9. The orbital inclination of the UARS satellite was 57 degrees. There are a few major world cities north of the 57 N parallel–Oslo, Stockholm, St. Petersburg, and Juneau jump out at me–but none south of 57 S. So easily 99.99% of the world’s population lives in an area that could include the impact zone.

  10. @Jim: It’s a bit more complex than the news articles would like people to think. If it falls within the US and its territories it remains property of the US government and all scraps, as a matter of courtesy, should be reported to the appropriate folks at NASA. If it falls outside US jurisdiction, the US government still claims ownership but in reality is not necessarily able to enforce that. However, even if you did retrieve bits of it you’d need to be careful about ever bringing it to the US and territories or attempting to sell it to anyone there because it is a federal offense to do so. Well, there are circumstances under which you can arrange to bring such scraps into the USA as in the case of SkyLab.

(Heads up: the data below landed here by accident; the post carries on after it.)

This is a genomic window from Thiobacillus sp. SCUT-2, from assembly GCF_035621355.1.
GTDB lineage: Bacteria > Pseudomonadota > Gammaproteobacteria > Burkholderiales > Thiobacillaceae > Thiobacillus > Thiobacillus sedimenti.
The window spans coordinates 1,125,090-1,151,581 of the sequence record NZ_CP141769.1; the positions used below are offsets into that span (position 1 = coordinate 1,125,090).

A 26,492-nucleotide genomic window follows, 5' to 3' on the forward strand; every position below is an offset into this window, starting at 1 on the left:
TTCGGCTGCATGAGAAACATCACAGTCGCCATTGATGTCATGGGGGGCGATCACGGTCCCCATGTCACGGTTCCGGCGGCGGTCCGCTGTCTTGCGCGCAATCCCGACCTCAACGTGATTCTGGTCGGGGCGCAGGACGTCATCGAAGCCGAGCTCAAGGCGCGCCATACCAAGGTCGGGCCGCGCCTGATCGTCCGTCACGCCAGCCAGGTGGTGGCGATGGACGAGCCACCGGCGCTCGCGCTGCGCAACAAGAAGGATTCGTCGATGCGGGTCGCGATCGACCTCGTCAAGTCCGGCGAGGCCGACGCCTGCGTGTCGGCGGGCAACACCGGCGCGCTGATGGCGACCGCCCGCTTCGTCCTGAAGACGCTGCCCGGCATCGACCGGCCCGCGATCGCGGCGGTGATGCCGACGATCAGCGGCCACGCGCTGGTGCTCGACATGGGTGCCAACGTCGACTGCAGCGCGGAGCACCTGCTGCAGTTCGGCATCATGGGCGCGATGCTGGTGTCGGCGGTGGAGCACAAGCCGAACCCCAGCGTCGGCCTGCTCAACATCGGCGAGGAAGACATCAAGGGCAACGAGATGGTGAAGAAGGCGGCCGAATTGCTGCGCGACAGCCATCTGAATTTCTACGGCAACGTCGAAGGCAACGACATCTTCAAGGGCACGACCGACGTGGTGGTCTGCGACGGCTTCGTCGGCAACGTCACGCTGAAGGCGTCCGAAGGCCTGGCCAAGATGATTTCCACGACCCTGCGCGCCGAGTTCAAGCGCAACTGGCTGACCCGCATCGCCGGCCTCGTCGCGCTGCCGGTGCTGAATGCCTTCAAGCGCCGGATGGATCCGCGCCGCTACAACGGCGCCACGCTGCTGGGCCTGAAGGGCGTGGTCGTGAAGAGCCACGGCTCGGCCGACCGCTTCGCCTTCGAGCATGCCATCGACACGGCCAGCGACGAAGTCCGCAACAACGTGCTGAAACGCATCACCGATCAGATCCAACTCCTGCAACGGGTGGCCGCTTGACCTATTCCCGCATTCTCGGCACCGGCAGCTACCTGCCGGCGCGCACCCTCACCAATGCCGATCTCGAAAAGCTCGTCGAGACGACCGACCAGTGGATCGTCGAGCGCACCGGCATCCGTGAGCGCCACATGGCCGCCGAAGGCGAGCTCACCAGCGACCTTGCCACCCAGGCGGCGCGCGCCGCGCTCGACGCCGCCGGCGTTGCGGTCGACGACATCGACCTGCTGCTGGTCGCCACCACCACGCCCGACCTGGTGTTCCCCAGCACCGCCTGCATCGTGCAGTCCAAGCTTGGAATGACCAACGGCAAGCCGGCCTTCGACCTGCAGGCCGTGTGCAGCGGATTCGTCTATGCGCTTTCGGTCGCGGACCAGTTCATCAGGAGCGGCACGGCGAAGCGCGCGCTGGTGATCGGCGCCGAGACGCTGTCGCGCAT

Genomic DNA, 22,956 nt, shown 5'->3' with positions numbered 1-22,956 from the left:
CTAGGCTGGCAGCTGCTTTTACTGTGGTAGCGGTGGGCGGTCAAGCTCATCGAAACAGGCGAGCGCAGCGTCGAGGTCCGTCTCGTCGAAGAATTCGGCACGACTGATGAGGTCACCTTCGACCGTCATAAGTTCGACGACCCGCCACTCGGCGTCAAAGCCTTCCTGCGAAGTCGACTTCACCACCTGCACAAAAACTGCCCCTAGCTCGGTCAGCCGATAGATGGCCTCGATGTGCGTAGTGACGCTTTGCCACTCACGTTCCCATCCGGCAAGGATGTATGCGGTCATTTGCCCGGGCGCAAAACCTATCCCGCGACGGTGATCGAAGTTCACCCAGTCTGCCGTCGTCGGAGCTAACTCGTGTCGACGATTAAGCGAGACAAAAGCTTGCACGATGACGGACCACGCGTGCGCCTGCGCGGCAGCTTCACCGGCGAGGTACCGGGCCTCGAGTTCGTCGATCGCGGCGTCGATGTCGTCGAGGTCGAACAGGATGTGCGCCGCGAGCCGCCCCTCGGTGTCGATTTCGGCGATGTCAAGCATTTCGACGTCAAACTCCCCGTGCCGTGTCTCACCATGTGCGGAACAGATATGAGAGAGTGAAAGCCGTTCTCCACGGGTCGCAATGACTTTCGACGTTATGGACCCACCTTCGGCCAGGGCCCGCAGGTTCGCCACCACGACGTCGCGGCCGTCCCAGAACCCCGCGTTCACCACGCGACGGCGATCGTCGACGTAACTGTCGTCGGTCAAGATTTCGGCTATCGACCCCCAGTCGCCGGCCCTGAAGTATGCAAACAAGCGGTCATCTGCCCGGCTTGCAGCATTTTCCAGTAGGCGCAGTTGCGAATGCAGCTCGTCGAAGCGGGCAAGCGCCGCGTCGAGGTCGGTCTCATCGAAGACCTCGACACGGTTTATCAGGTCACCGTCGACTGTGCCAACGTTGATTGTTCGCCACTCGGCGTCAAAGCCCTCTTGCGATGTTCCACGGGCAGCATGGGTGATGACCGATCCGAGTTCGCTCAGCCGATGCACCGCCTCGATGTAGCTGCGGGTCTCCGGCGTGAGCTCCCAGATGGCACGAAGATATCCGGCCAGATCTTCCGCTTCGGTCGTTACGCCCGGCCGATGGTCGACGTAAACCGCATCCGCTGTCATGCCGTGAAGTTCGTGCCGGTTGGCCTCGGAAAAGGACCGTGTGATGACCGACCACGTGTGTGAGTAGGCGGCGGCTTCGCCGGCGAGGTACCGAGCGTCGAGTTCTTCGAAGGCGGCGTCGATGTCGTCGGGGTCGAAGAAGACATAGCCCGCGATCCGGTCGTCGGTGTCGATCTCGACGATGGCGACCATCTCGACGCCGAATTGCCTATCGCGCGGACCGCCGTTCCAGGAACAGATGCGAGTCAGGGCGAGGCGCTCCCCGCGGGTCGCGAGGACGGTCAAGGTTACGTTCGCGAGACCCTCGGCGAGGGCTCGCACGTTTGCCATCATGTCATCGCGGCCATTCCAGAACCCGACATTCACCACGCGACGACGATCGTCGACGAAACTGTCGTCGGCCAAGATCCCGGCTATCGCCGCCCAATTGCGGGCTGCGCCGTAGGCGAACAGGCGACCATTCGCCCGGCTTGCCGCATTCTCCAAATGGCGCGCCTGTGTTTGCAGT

11. @oldebabe: Yup, you get a report after the crash. NASA states that even the estimated time of impact made approximately 2H before impact may vary by half an hour. The variations depend on many things, but if you took the maximum +/- 25 minutes stated, that essentially means no one really knows where it will land. The PDF linked to at NASA seems to suggest that the largest parts expected to survive are a number of Beryllium components and the flywheels of the attitude management unit (the orientation of the spacecraft is adjusted by spinning up or slowing down gyroscopes). Beryllium is commonly used in the outer shell but it is not unusual to have internal components made from it; the metal can withstand very high temperatures.

  12. E-mails on it — ROTFL!!!

    Greg — if you find a piece and hold onto it, I won’t tell anyone. 😉 Enforcement of ownership is up to the satellite operator (and, as MadScientist pointed out, pretty much impossible to enforce outside of the US), so . . . what they don’t know won’t hurt you, right? 😀

  13. Calli: IANAL, but I suspect that if the satellite landed in a foreign country, their government would most likely be happy to cooperate with the US in enforcing NASA’s property rights, if only for the sake of reciprocity. (Likely exceptions include China, NK, Iran, Venezuela…) So while NASA would be unable to enforce their rights on their own, they’d likely have help from other states.